“I had not heard the word ‘genocide’ used in the Situation Room before,” the official said. “That word has a lot of weight.”
The reports from the intelligence community and the State Department were vivid and compelling, the official said: People were dying of hunger and thirst, women risked being enslaved and the existence of a religious minority looked imperiled. It more than met the legal definition of genocide, aides told Obama.
“While we have faced many difficult humanitarian challenges, this was in a different category,” the official said. “This was qualitatively different from even the awful things we have confronted in different parts of the region because of the targeted nature, the scale of it, the fact this is a whole people. That kind of shakes you up, gets your attention.”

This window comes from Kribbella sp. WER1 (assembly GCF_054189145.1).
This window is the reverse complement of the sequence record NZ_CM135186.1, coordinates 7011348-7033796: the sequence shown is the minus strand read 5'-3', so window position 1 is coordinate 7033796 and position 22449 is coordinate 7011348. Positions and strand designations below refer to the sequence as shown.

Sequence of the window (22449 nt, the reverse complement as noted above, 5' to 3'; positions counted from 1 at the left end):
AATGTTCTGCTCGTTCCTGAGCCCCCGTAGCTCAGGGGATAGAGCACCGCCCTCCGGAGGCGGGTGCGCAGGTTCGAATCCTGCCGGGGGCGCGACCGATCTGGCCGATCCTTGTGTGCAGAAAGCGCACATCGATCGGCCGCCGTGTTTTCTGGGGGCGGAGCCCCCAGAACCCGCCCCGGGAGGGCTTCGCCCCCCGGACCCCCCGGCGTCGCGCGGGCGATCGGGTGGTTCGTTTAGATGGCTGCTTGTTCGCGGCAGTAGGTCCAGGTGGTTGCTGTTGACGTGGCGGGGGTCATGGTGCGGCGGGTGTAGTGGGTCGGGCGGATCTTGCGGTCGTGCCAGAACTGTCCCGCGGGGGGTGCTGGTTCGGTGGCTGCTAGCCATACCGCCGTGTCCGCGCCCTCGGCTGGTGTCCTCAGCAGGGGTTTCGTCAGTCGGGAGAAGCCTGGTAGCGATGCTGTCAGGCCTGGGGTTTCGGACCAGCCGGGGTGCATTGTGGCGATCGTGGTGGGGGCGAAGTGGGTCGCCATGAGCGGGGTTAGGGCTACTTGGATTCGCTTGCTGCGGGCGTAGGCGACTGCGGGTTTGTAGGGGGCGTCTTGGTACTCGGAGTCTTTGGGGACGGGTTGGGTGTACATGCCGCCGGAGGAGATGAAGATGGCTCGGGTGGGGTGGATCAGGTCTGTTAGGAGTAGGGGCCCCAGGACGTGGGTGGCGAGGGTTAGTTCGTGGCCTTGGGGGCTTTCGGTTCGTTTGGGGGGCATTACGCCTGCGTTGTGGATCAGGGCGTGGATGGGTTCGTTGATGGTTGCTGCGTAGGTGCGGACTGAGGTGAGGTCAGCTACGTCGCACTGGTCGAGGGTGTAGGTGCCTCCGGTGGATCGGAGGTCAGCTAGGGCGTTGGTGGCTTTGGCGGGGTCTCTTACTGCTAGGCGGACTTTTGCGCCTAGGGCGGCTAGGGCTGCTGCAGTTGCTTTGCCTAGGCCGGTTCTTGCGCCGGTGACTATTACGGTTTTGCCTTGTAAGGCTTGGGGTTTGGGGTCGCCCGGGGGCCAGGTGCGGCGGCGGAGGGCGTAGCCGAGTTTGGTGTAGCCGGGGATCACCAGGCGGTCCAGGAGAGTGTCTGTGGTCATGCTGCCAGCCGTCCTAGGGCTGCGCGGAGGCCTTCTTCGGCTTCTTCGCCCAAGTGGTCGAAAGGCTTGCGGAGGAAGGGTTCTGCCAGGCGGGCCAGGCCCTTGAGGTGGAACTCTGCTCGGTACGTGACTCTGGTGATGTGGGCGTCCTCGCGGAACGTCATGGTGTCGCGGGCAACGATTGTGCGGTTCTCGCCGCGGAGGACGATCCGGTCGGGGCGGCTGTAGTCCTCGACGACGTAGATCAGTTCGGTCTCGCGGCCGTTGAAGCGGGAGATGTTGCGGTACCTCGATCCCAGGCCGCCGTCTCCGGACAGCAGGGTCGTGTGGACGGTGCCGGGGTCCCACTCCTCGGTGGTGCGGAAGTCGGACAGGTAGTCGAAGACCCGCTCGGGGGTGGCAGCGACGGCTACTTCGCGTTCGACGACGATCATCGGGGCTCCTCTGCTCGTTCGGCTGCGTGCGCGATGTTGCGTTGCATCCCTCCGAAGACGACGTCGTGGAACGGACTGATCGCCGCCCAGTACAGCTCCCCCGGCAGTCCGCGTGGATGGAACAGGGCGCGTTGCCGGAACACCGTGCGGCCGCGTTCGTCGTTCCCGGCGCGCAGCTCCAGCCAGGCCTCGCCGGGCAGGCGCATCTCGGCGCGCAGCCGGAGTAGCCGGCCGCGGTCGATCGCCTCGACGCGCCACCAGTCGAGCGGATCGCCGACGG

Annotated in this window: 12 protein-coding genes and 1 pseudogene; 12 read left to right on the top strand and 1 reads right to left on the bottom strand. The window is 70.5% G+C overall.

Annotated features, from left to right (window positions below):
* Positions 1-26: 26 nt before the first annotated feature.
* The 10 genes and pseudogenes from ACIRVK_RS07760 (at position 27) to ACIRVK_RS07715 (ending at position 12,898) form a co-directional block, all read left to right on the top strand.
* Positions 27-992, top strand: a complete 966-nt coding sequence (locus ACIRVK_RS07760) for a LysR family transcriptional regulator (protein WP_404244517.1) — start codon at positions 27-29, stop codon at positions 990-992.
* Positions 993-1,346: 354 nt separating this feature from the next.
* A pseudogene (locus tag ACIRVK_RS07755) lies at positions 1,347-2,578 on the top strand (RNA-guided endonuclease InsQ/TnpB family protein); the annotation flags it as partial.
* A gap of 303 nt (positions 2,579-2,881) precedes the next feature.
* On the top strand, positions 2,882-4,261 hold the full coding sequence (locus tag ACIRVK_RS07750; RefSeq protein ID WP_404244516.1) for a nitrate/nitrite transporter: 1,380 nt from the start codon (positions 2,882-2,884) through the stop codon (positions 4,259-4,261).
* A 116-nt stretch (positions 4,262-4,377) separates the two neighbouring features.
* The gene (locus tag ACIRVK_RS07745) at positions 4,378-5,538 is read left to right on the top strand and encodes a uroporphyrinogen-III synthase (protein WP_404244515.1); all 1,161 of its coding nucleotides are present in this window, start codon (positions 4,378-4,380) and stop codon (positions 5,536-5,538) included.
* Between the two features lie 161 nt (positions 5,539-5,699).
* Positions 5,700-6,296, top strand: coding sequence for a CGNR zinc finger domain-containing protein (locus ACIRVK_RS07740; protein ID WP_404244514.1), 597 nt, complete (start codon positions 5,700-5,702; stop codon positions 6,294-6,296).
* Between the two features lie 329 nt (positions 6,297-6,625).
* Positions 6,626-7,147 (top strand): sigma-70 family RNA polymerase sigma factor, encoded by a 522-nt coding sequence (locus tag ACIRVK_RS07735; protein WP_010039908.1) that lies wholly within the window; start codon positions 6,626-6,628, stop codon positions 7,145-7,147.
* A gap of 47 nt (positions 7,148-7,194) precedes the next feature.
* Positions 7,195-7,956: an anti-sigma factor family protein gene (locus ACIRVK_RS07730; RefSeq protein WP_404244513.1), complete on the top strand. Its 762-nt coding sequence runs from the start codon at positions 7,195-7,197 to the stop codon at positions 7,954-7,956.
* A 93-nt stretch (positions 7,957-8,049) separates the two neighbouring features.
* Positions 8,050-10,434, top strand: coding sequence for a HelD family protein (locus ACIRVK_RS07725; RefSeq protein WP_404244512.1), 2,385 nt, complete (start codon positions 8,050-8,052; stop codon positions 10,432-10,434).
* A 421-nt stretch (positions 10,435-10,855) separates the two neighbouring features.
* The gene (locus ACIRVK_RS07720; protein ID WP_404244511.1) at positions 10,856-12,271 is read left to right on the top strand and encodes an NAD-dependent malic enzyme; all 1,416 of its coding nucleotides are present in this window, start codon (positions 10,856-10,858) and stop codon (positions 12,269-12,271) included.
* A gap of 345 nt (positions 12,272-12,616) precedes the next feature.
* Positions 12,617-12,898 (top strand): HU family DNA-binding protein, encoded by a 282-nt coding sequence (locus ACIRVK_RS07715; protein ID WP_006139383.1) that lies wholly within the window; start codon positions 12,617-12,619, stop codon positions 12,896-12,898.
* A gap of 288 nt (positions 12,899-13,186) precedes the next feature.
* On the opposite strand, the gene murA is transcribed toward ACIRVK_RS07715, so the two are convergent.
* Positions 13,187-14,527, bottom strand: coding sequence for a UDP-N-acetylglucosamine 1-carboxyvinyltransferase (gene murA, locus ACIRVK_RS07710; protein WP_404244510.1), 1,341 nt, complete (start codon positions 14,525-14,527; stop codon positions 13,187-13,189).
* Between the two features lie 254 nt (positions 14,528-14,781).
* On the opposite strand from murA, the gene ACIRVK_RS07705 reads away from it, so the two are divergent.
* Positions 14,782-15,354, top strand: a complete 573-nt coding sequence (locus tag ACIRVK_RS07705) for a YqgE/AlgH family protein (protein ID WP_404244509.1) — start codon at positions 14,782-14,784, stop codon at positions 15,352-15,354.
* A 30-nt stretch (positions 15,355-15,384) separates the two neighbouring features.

After a 90-minute meeting Thursday morning, the president headed to Fort Belvoir to sign a veterans health bill, making no mention of the worsening conditions in northern Iraq or his private deliberations on what to do about it…
The major concern was the seizure of the Mosul Dam. If it were ever breached, the result would be catastrophic, causing the flooding of Baghdad and the Kurdish capital of Erbil, officials said.
“We were watching some metrics to have a sense of tipping points,” one official said. “And one of them was very much the dam.”